The ‘good parts’ of the ACA

It is now a standard belief among Republican presidential candidates, including Mitt Romney and Newt Gingrich, that the Affordable Care Act needs to be repealed. Not some of the health care law, or even most of the law, but every word of every page needs to be scrapped. To call for anything less is to risk a backlash from the GOP base.

But it’s fun to look back to when these candidates felt differently. Igor Volsky has this gem this afternoon.

…Romney hasn’t always supported eliminating the law in its entirety. For instance, as this video uncovered by Andrew Kaczynski demonstrates, in April 2010 Romney was still carefully contrasting Obamacare with the state reform he signed into law as governor of Massachusetts and promised to maintain some of its provisions. “Some similarities, some differences, and I hope we’re ultimately able to eliminate some of the differences, repeal the bad, and keep the good,” Romney said.

It was around the same time that Romney conceded the individual mandate should remain in place for the benefit of Americans with pre-existing conditions.

Similar, Lee Fang reported the other day on Gingrich having a similar perspective.

What hasn’t been reported yet are two conference calls in June and December 2010 in which Gingrich and his for-profit Center for Health Transformation touted “the good parts” of Obama’s plan and offered advice about how clients might take advantage of a myriad of provisions of the Affordable Care Act. […]

“There are clearly things that we’d like to see continued and we’d like to see legislation passed almost concurrently that will sustain the good parts,” said Gingrich, explaining what would happen if the bill were to be repealed.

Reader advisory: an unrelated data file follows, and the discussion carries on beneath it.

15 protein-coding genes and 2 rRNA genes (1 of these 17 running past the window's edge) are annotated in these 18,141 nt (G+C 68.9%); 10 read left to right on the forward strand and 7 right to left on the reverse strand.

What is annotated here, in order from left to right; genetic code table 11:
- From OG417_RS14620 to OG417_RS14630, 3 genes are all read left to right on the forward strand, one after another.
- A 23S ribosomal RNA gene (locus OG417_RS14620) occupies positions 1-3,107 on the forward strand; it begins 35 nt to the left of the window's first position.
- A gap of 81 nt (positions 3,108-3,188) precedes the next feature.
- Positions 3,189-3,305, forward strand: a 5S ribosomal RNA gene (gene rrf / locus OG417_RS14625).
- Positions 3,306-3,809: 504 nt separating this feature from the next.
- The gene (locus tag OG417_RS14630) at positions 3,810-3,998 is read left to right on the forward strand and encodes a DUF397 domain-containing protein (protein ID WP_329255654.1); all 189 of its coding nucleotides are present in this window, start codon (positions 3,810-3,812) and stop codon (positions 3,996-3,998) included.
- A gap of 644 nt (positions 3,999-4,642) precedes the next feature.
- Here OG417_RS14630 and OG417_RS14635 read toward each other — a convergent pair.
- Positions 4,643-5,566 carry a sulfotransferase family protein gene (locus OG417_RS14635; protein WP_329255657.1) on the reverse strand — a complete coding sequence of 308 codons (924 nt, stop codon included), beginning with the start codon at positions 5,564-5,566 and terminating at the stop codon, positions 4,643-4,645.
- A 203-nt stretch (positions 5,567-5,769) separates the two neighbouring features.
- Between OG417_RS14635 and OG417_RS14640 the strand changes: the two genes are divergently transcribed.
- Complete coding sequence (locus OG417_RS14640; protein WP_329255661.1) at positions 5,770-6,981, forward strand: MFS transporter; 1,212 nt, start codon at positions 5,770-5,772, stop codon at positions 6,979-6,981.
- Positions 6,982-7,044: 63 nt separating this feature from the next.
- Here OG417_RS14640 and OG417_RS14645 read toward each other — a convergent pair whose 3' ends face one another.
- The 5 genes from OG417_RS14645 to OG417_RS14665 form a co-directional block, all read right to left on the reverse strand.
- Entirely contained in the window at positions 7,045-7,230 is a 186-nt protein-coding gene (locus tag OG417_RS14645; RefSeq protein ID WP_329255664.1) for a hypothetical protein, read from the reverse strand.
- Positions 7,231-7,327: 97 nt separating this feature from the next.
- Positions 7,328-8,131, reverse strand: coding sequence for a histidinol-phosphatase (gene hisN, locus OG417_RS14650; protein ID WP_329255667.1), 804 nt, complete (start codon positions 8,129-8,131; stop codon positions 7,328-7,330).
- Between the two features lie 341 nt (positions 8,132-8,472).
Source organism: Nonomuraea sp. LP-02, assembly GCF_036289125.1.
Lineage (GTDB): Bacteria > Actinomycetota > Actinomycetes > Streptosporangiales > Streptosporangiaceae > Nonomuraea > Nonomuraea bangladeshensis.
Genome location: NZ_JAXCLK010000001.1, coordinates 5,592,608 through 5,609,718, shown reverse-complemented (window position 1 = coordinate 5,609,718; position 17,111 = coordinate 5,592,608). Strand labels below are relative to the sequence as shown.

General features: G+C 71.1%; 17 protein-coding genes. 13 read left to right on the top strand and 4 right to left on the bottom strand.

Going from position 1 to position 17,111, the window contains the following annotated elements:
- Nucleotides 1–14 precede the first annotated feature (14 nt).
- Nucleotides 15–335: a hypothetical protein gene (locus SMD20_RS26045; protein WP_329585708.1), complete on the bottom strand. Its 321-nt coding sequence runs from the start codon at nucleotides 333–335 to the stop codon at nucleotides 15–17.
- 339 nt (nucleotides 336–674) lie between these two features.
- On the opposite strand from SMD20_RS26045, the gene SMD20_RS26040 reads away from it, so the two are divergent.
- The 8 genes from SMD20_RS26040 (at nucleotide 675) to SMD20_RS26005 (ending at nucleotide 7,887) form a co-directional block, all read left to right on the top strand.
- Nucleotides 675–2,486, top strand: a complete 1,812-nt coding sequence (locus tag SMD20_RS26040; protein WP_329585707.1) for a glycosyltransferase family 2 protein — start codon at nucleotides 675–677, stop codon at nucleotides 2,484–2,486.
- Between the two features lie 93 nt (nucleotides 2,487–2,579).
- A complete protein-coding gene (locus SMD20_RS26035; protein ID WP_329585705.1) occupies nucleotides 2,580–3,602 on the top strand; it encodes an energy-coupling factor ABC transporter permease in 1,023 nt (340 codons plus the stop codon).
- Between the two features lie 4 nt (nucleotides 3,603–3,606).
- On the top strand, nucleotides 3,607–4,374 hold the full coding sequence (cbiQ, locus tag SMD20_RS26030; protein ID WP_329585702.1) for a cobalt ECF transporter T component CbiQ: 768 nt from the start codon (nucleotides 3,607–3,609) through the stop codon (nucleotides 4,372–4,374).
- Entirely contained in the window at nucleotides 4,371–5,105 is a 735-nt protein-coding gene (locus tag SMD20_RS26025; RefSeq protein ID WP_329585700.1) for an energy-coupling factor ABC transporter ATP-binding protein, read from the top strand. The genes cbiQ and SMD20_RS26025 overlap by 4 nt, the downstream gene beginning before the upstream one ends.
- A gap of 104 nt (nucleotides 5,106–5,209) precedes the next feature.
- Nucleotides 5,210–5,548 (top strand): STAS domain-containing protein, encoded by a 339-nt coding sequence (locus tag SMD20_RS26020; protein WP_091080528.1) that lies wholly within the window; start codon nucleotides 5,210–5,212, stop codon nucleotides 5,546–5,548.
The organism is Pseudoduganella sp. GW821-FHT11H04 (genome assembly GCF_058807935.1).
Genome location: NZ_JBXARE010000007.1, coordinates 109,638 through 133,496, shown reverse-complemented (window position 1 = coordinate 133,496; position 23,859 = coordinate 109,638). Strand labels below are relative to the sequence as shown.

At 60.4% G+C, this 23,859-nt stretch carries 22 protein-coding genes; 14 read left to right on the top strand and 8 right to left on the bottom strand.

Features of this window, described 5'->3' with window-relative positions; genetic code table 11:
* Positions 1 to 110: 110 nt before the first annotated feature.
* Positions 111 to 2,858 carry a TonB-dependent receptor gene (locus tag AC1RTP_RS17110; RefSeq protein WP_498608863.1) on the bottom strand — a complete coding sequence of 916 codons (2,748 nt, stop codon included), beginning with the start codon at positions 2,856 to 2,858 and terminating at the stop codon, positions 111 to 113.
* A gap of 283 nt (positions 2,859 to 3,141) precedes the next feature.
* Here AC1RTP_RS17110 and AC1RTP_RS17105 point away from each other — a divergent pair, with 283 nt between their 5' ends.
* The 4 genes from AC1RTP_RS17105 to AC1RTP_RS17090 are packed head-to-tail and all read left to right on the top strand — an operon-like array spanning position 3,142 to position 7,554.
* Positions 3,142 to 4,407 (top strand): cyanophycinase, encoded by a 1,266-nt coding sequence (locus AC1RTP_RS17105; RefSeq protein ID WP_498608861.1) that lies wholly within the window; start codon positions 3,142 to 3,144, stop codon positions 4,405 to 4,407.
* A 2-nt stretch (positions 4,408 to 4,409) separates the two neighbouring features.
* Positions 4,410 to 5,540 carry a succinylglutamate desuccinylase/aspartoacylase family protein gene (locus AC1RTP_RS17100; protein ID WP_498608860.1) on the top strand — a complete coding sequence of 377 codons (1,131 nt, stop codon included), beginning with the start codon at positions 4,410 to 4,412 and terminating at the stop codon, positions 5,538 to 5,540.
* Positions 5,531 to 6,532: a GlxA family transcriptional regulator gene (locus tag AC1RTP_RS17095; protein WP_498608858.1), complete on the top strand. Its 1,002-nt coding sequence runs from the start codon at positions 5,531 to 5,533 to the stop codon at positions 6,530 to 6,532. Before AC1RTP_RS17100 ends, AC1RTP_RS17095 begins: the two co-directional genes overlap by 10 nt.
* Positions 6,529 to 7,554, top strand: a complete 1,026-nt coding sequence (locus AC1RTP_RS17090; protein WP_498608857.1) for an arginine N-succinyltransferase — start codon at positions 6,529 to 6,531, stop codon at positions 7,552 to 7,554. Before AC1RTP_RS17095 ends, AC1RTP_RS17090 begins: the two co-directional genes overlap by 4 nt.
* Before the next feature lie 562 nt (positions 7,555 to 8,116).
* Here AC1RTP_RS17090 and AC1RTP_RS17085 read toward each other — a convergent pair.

At a certain level, none of this should come as a surprise. The Affordable Care Act is a historic breakthrough for progressive goals and priorities, but it’s also a fairly moderate piece of legislation, incorporating ideas that have enjoyed support from both parties for many years. It stands to reason that any leading Republican official who’s serious about health care policy would look at its provisions and find plenty of measures he/she would want to keep in place.

For that matter, there’s an obvious political benefit, too — the Affordable Care Act isn’t popular, but it’s component parts enjoy significant national support. When Romney and Gingrich talked about the “parts” that they were inclined to keep, they were very likely referring to policies that the vast majority of Americans support enthusiastically.

Also note, we’re not talking about ancient history here, rolling out quotes from the mid-1990s. Romney and Gingrich thought the ACA had plenty of redeeming qualities in 2010 — for the calendar impaired, that was last year.

The question for the GOP presidential candidates, then, is why provisions of the health care law earned their support in 2010, but have been deemed wholly unacceptable in 2011.